The GHS presents 4 public programs during the year with speakers that talk on a variety of topics. In keeping with its Mission, the society strives to host presentations that deal specifically with some aspect of Groton’s past. Occasionally, though, broader topics are discussed.
Most GHS programs are free and open to the public
Check back later for additional informative programming!
May 5, 2015 – Stranger in our Midst: Richard Brunton
Once described as a man of great ingenuity and skill and a fine engraver of silver, Mr. Brunton was a deserter from the British army. He and his wife Mary were warned out of the town of Groton in 1783. By the late 1780s, Brunton was working as a journeyman engraver in Connecticut where he was apprehended for counterfeiting currency on at least two occasions. Sometime in 1803, after serving a two year prison sentence, Brunton returned to Groton. This time he boarded with William Farwell where he reportedly set up yet another counterfeiting operation. In 1807, he was arrested in Boston with engraving plates and bogus bank notes and given a life sentence to MA state prison. After an early pardon in 1811, he returned once again to Groton where he resided until his death in 1832 in the poorhouse. This lecture will shed new light on his life and times and feature many works by his hand associated with Groton families. If you have information or items by Richard Brunton, please bring them with you to the talk.
Presented by Deb Child, an author, lecturer and independent curator. Her biography “Soldier, Engraver, Forger: Richard Brunton’s Life on the Fringe in America’s New Republic” was published by the New England Historical Genealogical Society, Boston, MA.
January 13, 2015 – Early Medicine Program
Groton Historical Society sponsored a talk exploring facets of early medicine. In The “Good Old Days” of Small-Town Medicine in New England, medical scholar Constance Putnam discussed the last decade of the 18th century and the first decades of the 19th century and explained medical treatment in those days in part through the examination of the way doctors were trained and educated. Dr. Putnam is an independent scholar and researcher and is the author of numerous books and articles in the field of medical history, bioethics, and medical education. She holds a PhD from Tufts University and lectures widely on medical subjects.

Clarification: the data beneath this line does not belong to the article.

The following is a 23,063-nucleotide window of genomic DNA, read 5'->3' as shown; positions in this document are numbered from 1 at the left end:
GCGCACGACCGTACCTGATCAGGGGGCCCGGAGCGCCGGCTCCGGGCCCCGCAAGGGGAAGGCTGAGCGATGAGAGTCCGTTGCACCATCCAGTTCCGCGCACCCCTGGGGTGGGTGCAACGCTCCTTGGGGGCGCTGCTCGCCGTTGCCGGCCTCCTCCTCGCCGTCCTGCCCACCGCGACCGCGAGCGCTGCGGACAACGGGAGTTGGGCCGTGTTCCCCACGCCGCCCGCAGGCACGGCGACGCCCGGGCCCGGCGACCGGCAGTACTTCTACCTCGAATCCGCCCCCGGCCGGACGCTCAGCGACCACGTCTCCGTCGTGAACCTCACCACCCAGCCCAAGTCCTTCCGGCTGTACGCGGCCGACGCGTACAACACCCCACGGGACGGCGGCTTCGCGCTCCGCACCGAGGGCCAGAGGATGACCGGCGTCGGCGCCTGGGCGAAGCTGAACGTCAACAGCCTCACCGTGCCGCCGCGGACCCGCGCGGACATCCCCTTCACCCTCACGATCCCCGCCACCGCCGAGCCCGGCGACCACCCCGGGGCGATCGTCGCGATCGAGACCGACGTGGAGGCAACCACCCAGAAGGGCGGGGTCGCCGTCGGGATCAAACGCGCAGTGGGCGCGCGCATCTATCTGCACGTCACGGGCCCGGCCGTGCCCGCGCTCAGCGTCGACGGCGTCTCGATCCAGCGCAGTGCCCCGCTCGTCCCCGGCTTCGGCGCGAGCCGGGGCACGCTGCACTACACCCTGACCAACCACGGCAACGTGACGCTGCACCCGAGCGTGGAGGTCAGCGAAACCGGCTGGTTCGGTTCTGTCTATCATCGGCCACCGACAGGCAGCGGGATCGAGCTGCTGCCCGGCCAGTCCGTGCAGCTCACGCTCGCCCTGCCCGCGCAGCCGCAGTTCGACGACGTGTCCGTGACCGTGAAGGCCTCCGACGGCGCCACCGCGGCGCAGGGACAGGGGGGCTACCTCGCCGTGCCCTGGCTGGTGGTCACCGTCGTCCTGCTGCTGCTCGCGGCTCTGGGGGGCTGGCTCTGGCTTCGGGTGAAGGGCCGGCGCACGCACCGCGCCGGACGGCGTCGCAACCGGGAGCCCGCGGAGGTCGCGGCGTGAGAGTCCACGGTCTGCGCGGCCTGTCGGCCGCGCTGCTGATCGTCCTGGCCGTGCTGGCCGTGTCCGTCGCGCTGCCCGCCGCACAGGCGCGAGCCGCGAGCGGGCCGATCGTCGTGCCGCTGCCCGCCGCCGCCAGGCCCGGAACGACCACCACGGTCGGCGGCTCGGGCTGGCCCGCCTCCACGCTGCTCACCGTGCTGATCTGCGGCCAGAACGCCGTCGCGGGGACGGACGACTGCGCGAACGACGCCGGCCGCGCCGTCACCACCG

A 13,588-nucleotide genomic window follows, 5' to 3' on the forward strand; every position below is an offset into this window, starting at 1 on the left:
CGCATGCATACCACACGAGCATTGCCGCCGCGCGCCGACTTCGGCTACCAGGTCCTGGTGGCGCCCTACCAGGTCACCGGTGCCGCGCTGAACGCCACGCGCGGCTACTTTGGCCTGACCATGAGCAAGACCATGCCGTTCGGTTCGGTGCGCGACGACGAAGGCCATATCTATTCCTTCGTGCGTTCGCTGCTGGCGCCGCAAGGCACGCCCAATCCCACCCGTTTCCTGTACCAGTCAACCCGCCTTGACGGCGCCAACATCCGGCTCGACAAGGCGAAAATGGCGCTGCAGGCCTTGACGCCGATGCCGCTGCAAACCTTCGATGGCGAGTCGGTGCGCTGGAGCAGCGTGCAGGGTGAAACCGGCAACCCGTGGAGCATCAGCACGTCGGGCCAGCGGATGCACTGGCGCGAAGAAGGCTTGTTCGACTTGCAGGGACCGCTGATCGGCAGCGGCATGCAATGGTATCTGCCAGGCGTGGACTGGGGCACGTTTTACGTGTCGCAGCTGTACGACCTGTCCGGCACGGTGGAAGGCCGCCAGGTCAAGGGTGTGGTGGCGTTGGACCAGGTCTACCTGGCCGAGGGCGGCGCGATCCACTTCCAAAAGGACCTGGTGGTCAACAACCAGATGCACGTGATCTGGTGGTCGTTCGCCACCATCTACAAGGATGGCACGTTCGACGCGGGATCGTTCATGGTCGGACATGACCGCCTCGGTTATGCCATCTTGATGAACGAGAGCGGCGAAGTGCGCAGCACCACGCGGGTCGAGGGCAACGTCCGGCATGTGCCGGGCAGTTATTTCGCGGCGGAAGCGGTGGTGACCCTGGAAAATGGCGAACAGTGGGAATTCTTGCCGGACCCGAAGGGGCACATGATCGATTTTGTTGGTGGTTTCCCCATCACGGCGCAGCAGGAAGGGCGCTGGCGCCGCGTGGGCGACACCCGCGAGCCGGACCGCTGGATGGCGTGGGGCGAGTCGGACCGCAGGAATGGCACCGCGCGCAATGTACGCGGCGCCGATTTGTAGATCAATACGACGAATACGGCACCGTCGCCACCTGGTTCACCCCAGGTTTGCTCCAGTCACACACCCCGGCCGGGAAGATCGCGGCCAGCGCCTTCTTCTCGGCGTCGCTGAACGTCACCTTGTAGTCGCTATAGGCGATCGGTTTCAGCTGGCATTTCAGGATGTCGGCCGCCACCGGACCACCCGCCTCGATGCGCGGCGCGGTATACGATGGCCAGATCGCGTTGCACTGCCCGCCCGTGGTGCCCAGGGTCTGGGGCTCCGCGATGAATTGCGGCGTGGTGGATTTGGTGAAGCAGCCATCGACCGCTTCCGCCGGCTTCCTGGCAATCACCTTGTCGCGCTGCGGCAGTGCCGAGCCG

In addition, there was a small exhibit of artifacts related to medical practice in Groton from the late 19th and early 20th centuries.
Thanks to a grant from the Commissioners of Trust Funds, this program was free and open to the public.
February 4, 2013 – How to Research the History of Your Old House, featuring Carl Flowers, the author of Groton’s Anonymous Mistress, a fascinating and very well researched history of his 1722 home on Dan Parker Road.
September 20, 2013 – Groton Historical Society Auction
July 22, 2013 – Fuller by Full Moon: 2013 Ramble Sponsored by Groton Historical Society
April 6, 2013 -19th Century American Farm Implements and their Impact on Farming in Groton–an Illustrated Talk by John Ott.
January 27, 2013 Library Program: “Margaret Fuller: An American Icon,” a talk by Nancy LeMay
January 2013 – GHS presents Neither Shays nor Rebellion
“A Glimpse Back to Simpler Times.” Held at the Groton Public Library: Excerpts from the Town Diaries, GHS, the Groton Public Library and some “friends” have shared some of their memories from holidays of many years ago.
A Teddy Bear Tea: Held at Groton Grange Hall on Dec. 28, 2012
Exploring the Groton Soapstone Quarry on Sunday, October 14 GHS presented a tour with Archeologist Marty Dudeck through the quarry site which was active from 1828 to 1868.
Birds of Groton and Ayer Revisited. On Sunday, May 6, presented by GHS and Nashua River Watershed Society
If you have ideas for an interesting future program please contact
the society at 978-448-0092 or email the Groton Historical Society.